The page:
Traffic Justice

I’ll follow up Eric’s post with something I worked on over a year ago.

I suppose sociopaths are always going to be a segment of any population. The problem is, we are missing numerous opportunities to reform them, or get them off the roads and out of circulation before they kill.

The following table expands the diagram above, highlighting the “pressures” and offering potential solutions.


1) Infrastructure Deficiencies

  • Lack of alternative transportation
  • Sprawl, arterial/broccoli design, traffic congestion
  • Road design that segregates users to enhance traffic flow for the speed an convenience of motorists – fosters braindead driving
  • Sustainable development
  • Alternative transportation
  • Smarter infrastructure – more redundant connectivity, lower speed limits to encourage scooter and bicycle transportation
  • Shared use design and integration of road users stimulates attentiveness

2) Societal Attitudes

  • Societal view of driving responsibility (and personal responsibility) is at an all-time low
  • Societal focus on individualism vs community is out of proportion
  • Lack of priority for safety among community leaders
  • Societal view of traffic enforcement as harassment or revenue-gathering creates political pressure against speed enforcement
  • Lack of civility toward other road users discourages use of cycling as an alternative

  • Tune in, show up, speak up.
  • Make personal commitments to safety – drive the speed limit, limit cell phone use


  • Elected officials and media outlets willing to take a stand – legislate and promote concepts of sustainable, healthy communities


  • Encouraging walking and cycling requires a safe and civil traffic environment – this cannot be accomplished with infrastructure, it is a social structure issue

3) Enforcement Issues

  • Not enough manpower for rigorous traffic enforcement
  • Systemic problem of taking officers off the street or using days off to defend traffic tickets in court (allows offenders to game the system in hopes officer will not show)
  • Elected officials cave to citizen complaints about traffic enforcement
  • Many officers do not understand certain traffic laws (particularly laws regarding bicycles)
  • Stiffer penalties and mandatory driver education
  • Strict and relentless enforcement of speed limits, crosswalks and safe passing
  • Elected officials who don’t cave in to citizen complaints about traffic enforcement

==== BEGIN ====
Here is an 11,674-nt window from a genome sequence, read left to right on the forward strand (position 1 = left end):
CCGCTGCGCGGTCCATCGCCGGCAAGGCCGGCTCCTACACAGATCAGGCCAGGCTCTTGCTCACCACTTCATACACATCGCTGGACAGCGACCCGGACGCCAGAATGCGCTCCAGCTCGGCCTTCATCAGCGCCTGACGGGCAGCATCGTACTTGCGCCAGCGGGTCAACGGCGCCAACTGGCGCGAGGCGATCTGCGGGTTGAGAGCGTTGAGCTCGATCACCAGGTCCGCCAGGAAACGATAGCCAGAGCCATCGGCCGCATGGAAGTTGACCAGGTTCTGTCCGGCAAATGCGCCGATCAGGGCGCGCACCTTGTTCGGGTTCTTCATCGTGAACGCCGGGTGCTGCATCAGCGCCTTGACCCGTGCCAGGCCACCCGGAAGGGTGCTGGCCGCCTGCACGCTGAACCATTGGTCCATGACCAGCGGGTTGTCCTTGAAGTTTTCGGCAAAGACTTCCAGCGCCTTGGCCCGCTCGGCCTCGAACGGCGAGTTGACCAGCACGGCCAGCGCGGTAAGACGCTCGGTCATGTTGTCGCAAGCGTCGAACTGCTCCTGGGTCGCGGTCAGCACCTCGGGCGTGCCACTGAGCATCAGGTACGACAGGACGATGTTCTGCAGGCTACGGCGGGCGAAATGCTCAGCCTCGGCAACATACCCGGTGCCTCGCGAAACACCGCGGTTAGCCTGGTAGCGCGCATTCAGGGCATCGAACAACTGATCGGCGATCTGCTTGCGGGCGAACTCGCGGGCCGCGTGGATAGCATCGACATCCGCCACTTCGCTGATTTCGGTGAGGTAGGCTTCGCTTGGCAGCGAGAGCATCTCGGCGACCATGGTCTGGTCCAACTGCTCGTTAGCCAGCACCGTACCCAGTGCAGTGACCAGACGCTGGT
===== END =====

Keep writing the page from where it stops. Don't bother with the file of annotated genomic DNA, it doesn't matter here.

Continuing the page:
• Eliminate Right Turn on Red at more intersections (where it would enhance pedestrian safety)
  • Bike education for all traffic officers

4) Personal Factors

Careless Drivers
  • Economic stress
  • Busy schedule
  • Long, tedious or frustrating commute
  • Lack of driver education and safety awareness
  • Better driver education
  • Bicycle driving education for pre-teen drivers
  • Promotion of safety awareness in media—safe driving requires full attention, distractions are not OK!
  • Encourage telecommuting and use of alternative transportation
Reckless/Aggressive Drivers
  • Anger management issues
  • Authority issues
  • Lack of regard for others
  • Drug & alcohol issues
  • Strict and severe penalties for road rage
  • A social environment which discourages aggressive, abusive behavior
  • Anger management education
  • Alternative transportation must be available to realistically enforce revocation of driving privileges

As cyclists, we have control over a huge amount of our environment. When we ride assertively, we can prevent many of the problems caused by inattentive drivers. But gross negligence is one thing we—like all other road users—are powerless against. We need for law enforcement and the justice system to not let us down by continually releasing people who have proven they are unwilling, or incapable, of being responsible citizens.

Along with all other road users, cyclists are stakeholders in this issue. We need to throw in our ideas and energy to help solve it.

5 replies
  1. ChipSeal
    ChipSeal says:

    Well put Keri! Driving a motor vehicle has become such a normal everyday event the average American’s perception of the magnitude of the responsibility involved in this activity has become insignificant.
    Perhaps a little public shame is in order. Perhaps requiring a revolving yellow light to the top of ones car for a month or so to warn others that a poor driver is in their presence as well as a fine for a ticket.
    The light would also attract the attention of law enforcement (no further tickets issued while lighted could be a condition to get it removed) ingraining good driving habits.
    Irregardless, the seriousness of motoring has to be revived somehow.

  2. DanC
    DanC says:

    Excellent Keri! Motor vehicle license is a privilege, formal or official permission earned not a birthright.

  3. Rodney
    Rodney says:

    “Where in Portland, Oregon can you find a teenager in baggy pants slouching next to a no-nonsense retiree, next to a slick businessman? In the Emanuel Hospital Auditorium, two Wednesday nights a month, at the Share the Road Safety Class. The amazing thing is that they have all chosen to be there… sort of…….”

    Visit for thw full story!

    Seems like a good start to get the education process going for all users, pedestrian, cyclist, and motorist alike.

    This would be an excellent way to instruct the “scofflaws” that we are constantly and unfairly being pitted against in our bid for equality, respect, and basic human consideration!

  4. ChipSeal
    ChipSeal says:

    An idea proposed on this blog should be added to the “enforcement solutions” box. Police need to concentrate on enforcing safety issues over traffic flow issues.

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